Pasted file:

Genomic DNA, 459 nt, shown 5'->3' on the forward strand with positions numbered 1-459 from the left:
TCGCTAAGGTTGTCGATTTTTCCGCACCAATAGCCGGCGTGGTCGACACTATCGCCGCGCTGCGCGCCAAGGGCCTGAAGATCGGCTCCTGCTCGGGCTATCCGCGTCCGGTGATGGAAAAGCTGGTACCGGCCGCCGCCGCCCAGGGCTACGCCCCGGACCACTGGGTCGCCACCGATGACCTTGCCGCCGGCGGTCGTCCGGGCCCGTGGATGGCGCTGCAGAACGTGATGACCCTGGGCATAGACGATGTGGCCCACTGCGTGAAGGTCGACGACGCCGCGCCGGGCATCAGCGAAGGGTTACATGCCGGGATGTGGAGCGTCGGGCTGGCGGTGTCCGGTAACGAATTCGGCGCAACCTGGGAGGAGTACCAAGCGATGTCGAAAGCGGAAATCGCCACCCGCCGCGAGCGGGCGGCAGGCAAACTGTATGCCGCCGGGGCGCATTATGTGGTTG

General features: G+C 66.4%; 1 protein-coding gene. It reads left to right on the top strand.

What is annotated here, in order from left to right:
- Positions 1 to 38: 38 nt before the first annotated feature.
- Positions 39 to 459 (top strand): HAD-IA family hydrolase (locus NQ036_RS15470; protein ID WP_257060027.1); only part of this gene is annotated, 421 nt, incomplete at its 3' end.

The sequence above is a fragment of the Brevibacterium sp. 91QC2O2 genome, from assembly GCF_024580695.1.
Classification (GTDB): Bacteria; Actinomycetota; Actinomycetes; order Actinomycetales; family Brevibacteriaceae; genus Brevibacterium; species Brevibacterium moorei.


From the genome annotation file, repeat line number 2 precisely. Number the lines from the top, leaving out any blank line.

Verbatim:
TCGCTAAGGTTGTCGATTTTTCCGCACCAATAGCCGGCGTGGTCGACACTATCGCCGCGCTGCGCGCCAAGGGCCTGAAGATCGGCTCCTGCTCGGGCTATCCGCGTCCGGTGATGGAAAAGCTGGTACCGGCCGCCGCCGCCCAGGGCTACGCCCCGGACCACTGGGTCGCCACCGATGACCTTGCCGCCGGCGGTCGTCCGGGCCCGTGGATGGCGCTGCAGAACGTGATGACCCTGGGCATAGACGATGTGGCCCACTGCGTGAAGGTCGACGACGCCGCGCCGGGCATCAGCGAAGGGTTACATGCCGGGATGTGGAGCGTCGGGCTGGCGGTGTCCGGTAACGAATTCGGCGCAACCTGGGAGGAGTACCAAGCGATGTCGAAAGCGGAAATCGCCACCCGCCGCGAGCGGGCGGCAGGCAAACTGTATGCCGCCGGGGCGCATTATGTGGTTG